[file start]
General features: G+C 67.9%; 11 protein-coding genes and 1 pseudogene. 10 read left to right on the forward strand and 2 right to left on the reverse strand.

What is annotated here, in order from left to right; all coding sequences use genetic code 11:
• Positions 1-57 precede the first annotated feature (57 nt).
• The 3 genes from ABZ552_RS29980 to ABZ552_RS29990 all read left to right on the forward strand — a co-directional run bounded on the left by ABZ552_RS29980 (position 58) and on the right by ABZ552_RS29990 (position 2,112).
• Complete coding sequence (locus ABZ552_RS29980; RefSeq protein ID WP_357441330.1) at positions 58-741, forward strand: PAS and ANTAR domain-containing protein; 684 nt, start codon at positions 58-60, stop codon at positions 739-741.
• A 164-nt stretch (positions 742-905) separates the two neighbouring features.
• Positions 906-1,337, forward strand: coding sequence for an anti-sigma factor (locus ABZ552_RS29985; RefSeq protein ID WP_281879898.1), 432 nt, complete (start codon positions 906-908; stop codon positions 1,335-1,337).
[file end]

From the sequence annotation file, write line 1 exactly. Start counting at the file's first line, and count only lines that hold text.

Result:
General features: G+C 67.9%; 11 protein-coding genes and 1 pseudogene. 10 read left to right on the forward strand and 2 right to left on the reverse strand.